For the first time, Excel by Eight hosted its semiannual Learning Community outside of Arkansas’s capital city, bringing more than 30 community leaders to Independence County in mid-October for local site visits and informative sessions. The two-day event took place in the cities of Batesville and Southside and focused on early care and education for infants, toddlers, and preschoolers.
On the first day of the Learning Community, participants visited a classroom at Southside Preschool to observe the LENA Grow program. LENA – short for Language ENvironment Analysis – is a professional development opportunity for early childhood educators that uses cloud-based software and a small, wearable device – often referred to as a “talk pedometer” – to measure conversational turns that happen between a child and an adult caregiver. These conversational turns, the simple back-and-forth interactions between a child and an adult, are crucial to early brain development. The brain develops faster from birth to age three than at any period in life, building the foundation for future learning, behavior, and health.
The site visit preceded an interactive panel discussion featuring certified LENA coaches representing four public preschools in Independence County. The LENA coaches have already seen measurable improvements since the program was implemented in September, not only in terms of the increased number of conversational turns between caregivers and children but also in the way children engage with adults.
“My teachers have learned from the data how to be more intentional about encouraging children to respond audibly rather than simply shrugging or nodding their heads,” said Margaret Elumbaugh, LENA Coach at Southside Preschool. “By the fifth week, the teachers have seen a noticeable increase in vocalizations from the kids. They were eager to confirm the increase through the data and are excited to continue making improvements.”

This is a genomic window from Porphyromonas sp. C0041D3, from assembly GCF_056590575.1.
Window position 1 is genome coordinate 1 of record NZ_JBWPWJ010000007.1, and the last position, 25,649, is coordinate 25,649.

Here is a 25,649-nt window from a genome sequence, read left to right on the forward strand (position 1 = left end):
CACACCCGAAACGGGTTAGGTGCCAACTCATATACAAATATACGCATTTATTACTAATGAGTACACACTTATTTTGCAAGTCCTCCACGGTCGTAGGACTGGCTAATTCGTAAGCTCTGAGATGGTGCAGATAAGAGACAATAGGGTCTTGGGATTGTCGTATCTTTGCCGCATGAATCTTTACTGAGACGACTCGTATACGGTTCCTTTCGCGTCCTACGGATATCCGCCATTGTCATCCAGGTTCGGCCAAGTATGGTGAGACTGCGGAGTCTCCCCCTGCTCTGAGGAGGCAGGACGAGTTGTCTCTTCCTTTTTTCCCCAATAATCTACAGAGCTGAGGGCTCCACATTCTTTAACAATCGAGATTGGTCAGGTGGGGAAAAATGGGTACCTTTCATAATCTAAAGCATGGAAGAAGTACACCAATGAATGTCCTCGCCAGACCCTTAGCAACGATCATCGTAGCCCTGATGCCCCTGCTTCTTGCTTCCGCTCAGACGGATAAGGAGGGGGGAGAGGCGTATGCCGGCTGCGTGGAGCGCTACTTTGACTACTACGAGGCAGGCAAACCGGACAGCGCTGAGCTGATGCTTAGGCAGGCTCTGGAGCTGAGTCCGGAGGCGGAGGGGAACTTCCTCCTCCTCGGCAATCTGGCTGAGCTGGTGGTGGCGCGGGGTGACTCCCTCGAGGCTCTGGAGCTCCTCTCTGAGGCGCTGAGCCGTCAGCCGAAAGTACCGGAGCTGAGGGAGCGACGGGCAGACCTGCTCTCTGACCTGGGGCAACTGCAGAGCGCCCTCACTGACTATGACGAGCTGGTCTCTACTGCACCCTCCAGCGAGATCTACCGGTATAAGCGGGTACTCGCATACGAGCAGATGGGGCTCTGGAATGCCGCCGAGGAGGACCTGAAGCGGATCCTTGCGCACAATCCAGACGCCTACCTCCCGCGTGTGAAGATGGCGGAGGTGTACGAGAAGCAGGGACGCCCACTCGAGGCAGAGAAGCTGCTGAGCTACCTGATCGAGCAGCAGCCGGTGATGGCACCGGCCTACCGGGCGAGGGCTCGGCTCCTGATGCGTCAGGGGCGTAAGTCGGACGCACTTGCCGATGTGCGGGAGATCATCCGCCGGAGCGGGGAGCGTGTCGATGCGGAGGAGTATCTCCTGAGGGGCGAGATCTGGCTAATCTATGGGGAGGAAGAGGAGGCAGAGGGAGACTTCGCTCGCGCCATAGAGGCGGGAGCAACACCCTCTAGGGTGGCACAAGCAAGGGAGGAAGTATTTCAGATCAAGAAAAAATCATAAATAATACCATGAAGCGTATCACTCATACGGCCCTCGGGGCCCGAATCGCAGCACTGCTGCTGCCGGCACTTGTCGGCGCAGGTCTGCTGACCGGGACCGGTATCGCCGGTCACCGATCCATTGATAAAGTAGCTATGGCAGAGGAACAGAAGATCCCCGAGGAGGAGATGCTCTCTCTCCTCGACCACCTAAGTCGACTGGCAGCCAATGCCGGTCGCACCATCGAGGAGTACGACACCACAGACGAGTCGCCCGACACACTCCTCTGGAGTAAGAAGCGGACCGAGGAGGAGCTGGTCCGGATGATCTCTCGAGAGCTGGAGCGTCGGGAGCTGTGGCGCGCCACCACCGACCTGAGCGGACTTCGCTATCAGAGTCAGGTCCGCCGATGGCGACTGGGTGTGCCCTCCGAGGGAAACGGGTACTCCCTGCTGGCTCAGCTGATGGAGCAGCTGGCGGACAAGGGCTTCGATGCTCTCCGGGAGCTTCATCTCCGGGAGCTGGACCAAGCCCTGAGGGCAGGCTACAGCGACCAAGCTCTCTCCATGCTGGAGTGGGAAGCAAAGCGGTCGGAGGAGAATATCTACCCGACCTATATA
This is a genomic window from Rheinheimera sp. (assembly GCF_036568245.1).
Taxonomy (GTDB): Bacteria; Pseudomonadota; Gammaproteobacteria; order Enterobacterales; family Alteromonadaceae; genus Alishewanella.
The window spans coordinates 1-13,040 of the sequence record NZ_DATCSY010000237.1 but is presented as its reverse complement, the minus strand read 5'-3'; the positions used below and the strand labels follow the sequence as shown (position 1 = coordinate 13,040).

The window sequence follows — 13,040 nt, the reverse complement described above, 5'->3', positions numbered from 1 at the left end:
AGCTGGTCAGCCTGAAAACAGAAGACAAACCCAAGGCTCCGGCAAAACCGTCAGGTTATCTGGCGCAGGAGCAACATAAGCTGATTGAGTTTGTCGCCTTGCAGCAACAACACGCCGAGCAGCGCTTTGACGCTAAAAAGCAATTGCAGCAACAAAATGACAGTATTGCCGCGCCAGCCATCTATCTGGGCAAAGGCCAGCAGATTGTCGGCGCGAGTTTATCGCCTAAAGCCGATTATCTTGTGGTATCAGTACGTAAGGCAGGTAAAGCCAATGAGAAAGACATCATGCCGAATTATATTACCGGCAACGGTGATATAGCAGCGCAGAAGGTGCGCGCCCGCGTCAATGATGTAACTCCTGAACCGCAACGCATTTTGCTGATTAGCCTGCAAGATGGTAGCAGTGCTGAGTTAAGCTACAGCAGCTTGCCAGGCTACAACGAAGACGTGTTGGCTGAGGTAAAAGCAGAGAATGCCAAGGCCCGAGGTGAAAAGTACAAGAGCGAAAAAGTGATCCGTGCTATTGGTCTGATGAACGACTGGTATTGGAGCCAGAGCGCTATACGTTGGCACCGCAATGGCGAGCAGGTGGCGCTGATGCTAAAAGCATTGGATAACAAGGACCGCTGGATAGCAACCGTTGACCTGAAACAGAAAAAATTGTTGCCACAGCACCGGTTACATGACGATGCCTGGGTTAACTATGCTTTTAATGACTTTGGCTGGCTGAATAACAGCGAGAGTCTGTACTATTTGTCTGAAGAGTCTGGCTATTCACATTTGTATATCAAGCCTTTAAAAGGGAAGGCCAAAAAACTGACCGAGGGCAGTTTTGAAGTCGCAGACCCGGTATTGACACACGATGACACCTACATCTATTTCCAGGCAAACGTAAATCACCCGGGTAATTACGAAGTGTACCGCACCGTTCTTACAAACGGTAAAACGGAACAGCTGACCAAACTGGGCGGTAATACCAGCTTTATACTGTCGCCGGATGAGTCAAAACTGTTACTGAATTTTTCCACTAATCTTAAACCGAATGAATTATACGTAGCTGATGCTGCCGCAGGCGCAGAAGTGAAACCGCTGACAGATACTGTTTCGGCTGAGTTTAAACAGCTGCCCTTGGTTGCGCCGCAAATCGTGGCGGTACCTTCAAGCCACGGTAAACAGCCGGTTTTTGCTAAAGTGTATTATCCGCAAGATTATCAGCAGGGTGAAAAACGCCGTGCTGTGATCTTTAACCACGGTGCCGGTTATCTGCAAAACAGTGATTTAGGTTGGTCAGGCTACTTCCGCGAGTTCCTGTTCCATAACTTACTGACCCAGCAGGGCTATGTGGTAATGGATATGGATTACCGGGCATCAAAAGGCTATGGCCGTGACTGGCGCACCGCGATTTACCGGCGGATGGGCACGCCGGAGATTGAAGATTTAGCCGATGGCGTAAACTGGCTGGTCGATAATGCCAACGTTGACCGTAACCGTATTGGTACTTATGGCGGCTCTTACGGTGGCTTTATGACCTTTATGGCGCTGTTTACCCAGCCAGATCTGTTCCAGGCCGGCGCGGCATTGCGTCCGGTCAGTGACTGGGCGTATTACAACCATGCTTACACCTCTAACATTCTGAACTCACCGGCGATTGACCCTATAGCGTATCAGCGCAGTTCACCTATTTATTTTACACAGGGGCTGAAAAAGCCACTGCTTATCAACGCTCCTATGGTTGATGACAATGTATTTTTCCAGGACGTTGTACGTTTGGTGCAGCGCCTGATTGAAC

Learning Community participants also toured the expansion at Batesville Preschool, made possible by federal funding from the 2021 American Rescue Plan. The plan dictated that funding could not be used for major construction or renovation projects, so Batesville School District had to think swiftly and creatively to allocate limited space for expansion.
In the fall of 2019, Batesville School District expanded its early care program to accommodate infants and toddlers in addition to preschoolers. Data from Excel by Eight’s initial needs assessment revealed that fewer than 10% of infants in Independence County had access to high-quality child care. Since the expansion, enrollment has increased from 277 in 2018 to an expected 360 in 2023, with more than 300 children still on the waiting list. Learning Community participants were able to learn about some of the challenges facing child care providers that are part of a public school district as well as best practices they could replicate in their own communities.
In addition to the site visits, the Learning Community included a keynote address along with informative sessions that highlighted components of Excel by Eight’s resource grid, which is a visual depiction of all the areas that must be addressed so that children have what they need to thrive.
Kimberly Whitman, director of early childhood mental health programs for Research and Evaluation at the University of Arkansas for Medical Sciences, gave a keynote address exposing myths surrounding early childhood behavioral health. She offered actionable steps to building emotional support and social skills in young learners.
Other sessions included a panel discussion on digital equity – which is achieved when all Arkansans have access to affordable, reliable internet service and the means to use it to its fullest capability – as well as a discussion of financial assets, such as checking and savings accounts, home ownership, retirement accounts, and college savings accounts.
Participants also learned about Batesville School District’s community schools model. The district is the first community school district in the state of Arkansas. This model emphasizes integrated student support, expanded learning time and opportunities, family and community engagement, and collaborative leadership and practices – all of which are meant to provide services and support to the larger community through the school district.
Excel by Eight communities director Jessi Rice Woods said while the Learning Community has always provided local steering committee members with an opportunity to learn from each other plus experts in children’s health and education, the October event allowed participants to see the outcomes of the E8 process firsthand.
“After spending two years planning via Zoom in each E8 community, it was so rewarding to be together in person and very meaningful to see projects as they were unfolding,” said Rice Woods. “The first on-site Learning Community was so successful that we look forward to hosting the event in other E8 communities in the future.”
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